Lifeway’s Survey About Jewish Evangelism: Some Thoughts

Lifeway’s Survey About Jewish Evangelism: Some Thoughts March 2, 2018

By Michelle Van Loon
www.michellevanloon.com
www.ThePerennialGen.com

At the recent National Religious Broadcasters convention, Lifeway Research released a survey exploring the current state of Evangelical attitudes regarding Jewish evangelism. This is a topic that has been a lightning rod in the Church for a wide variety of reasons including but not limited to:

  • the belief that God has an entirely different salvation scheme in mind for the Chosen People than he does for the rest of the world
  • deeply-embedded anti-Semitic attitudes
  • Supercessionist (“The Church has replaced Israel”) theology
  • “Left Behind” pop dispensationalism that links the return of Jesus to national Israel returning to the land and turning en masse to him
  • plain old garden-variety discomfort with sharing one’s faith with a Jewish person

There are a number of active anti-missionary groups active in the Jewish community, committed to alerting Jewish people to the perceived “threat” from evangelistic efforts, and working to convince the Church to take the Gospel to Gentiles instead and leave the Jewish people alone. In some very visible cases, some branches of the Church have chosen this position. The Lifeway survey is a reminder to those who are self-identified Evangelicals that Jesus’ call to proclaim the good news contains no loopholes.

Within the Messianic Jewish community, outreach can be a loaded topic. There are many in the Messianic community who celebrate the efforts of evangelistic groups like Jews for Jesus or Chosen People Ministries, noting that God has used them to show and tell the world that it is possible for a Jewish person to believe in the Jewish Messiah, Jesus. There are other Messianic Jews for whom the notion of “Jewish evangelism” is entirely the wrong approach. Those of the latter group root their practice in what Mark Kinzer called post-missionary Messianic Judaism instead believe that living a Torah-observant life is “an act of covenant fidelity rather than missionary expediency”; thus, a Messianic believer seeking to live an observant lifestyle because they’ve come to faith in Jesus is at once a mark of a Jewish believer’s true identity and is supposed to act as a witness to the not-yet-believing Jewish community at large.

The results of the Lifeway survey aren’t particularly surprising, but they beg a larger question: Once a Jewish person comes to faith, how – and where – are they to be discipled? Estimates suggest that about 10% of Jewish people who come to faith in Jesus end up in Messianic congregations. Some of those do a solid job of whole-life discipleship. Others focus primarily on gathering for weekly worship and teaching.

The other 90% of Messianic believers attend churches. One Messianic leader said to me, “I headed to the Church for discipleship as a young man, because the Messianic movement wasn’t able at that time in my life to give me what I needed.” That was true for my husband and me as well. One challenge is that depending on the church’s theology regarding the Jewish people, a new Messianic believer may believe they need to somehow lay aside their Jewishness in order to belong and to grow spiritually. This may be explicit, but more often than not, I’ve found the pressure to conform to Gentile norms is subtle and implicit in the social milieu of a majority Gentile church.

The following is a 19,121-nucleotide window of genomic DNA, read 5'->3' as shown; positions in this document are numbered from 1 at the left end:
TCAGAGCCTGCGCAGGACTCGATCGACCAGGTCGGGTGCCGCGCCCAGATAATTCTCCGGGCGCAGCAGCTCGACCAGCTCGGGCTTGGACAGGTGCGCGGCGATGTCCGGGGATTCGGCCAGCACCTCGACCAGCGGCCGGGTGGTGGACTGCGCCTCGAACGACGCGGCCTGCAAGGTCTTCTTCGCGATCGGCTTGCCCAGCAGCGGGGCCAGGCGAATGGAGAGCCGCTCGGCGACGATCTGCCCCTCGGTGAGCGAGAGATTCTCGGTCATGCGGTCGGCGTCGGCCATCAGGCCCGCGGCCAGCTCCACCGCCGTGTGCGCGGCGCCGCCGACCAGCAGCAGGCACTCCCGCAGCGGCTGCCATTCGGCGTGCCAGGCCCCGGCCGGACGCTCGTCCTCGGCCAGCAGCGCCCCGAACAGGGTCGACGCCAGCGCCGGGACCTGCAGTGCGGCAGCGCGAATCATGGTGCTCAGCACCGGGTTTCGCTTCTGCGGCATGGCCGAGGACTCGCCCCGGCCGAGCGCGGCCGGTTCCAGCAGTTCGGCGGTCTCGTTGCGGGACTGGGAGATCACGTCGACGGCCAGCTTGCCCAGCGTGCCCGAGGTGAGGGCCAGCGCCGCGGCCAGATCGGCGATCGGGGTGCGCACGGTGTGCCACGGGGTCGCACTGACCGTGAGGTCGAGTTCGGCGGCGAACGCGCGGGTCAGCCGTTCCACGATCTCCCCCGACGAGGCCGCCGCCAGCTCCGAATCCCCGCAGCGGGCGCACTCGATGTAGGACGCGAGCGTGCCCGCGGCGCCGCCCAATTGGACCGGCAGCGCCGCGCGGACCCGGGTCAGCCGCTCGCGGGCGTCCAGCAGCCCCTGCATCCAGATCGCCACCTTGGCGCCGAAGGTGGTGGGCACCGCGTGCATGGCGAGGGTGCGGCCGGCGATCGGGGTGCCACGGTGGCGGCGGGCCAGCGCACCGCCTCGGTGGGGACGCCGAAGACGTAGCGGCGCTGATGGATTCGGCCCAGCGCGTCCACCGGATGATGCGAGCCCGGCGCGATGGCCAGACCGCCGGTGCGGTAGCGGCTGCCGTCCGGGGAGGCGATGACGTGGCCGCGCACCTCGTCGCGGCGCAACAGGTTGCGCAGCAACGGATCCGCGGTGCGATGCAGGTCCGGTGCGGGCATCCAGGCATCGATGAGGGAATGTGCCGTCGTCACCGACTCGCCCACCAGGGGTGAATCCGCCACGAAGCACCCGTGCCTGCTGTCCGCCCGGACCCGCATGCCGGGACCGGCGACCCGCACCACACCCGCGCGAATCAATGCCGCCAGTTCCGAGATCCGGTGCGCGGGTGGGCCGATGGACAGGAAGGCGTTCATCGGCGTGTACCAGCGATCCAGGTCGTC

Not only does this latent neglect or antipathy of Jewish identity do a disservice to the Jewish believer, it also starves the church of the rich understanding that comes from proper relationship to her Jewish roots. I appreciated the list below from Steven Ger, who offers several practical ways in which Churches can embrace the Jewish believers in their midst – and begin to connect to their own grafted-in identity, which is an important component of healthy discipleship, whether the congregation has 30 Jewish believers – or none:

  • Pray for the salvation of the Jewish people.
  • Activate programs and creative ideas for Jewish evangelism. The Jewish community in America and abroad is still a largely unreached people group, despite their historic and cultural nearness to the gospel.
  • Support Jewish missions and teaching ministries.
  • Go to Israel and invite fellow church members to join you. Experiencing the land promised to the chosen people can greatly enhance a believer’s love and concern for the Jewish people.
  • Celebrate the messianic fulfillment of a Jewish festival such as Passover or Tabernacles. Host a Passover seder.
  • Encourage the Jewish believers in your congregation. These believers often feel “out of sync” with their Gentile siblings. They are often a tiny minority of one or only a few and perceive themselves as living between two worlds.
  • Create and implement a bar mitzvah/bat mitzvah celebration within the church for Jewish believing thirteen-year-olds. Confirmation catechisms and the like need not substitute for following the biblical customs of our ancestors.

I hope that Lifeway’s study results will lead beyond those questions about evangelism to prompt more churches to consider their discipleship practices once a new believer enters the life of their congregation.

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